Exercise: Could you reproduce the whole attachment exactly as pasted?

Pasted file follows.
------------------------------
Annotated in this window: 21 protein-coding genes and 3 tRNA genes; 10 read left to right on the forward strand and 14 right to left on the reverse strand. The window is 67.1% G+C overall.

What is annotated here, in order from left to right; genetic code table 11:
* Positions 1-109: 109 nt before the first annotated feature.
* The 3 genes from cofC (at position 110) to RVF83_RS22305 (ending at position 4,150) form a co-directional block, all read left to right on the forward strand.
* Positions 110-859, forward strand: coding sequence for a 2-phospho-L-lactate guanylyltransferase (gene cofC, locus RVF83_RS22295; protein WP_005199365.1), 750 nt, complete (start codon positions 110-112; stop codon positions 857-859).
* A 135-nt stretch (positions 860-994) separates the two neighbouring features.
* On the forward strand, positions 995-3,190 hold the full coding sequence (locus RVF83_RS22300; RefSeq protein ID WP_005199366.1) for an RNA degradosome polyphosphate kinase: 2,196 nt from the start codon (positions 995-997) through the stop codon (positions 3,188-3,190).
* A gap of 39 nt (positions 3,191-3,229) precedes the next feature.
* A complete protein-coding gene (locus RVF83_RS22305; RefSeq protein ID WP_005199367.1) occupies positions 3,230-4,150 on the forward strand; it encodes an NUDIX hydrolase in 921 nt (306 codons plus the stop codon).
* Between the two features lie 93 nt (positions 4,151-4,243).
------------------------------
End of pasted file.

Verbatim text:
Annotated in this window: 21 protein-coding genes and 3 tRNA genes; 10 read left to right on the forward strand and 14 right to left on the reverse strand. The window is 67.1% G+C overall.

What is annotated here, in order from left to right; genetic code table 11:
* Positions 1-109: 109 nt before the first annotated feature.
* The 3 genes from cofC (at position 110) to RVF83_RS22305 (ending at position 4,150) form a co-directional block, all read left to right on the forward strand.
* Positions 110-859, forward strand: coding sequence for a 2-phospho-L-lactate guanylyltransferase (gene cofC, locus RVF83_RS22295; protein WP_005199365.1), 750 nt, complete (start codon positions 110-112; stop codon positions 857-859).
* A 135-nt stretch (positions 860-994) separates the two neighbouring features.
* On the forward strand, positions 995-3,190 hold the full coding sequence (locus RVF83_RS22300; RefSeq protein ID WP_005199366.1) for an RNA degradosome polyphosphate kinase: 2,196 nt from the start codon (positions 995-997) through the stop codon (positions 3,188-3,190).
* A gap of 39 nt (positions 3,191-3,229) precedes the next feature.
* A complete protein-coding gene (locus RVF83_RS22305; RefSeq protein ID WP_005199367.1) occupies positions 3,230-4,150 on the forward strand; it encodes an NUDIX hydrolase in 921 nt (306 codons plus the stop codon).
* Between the two features lie 93 nt (positions 4,151-4,243).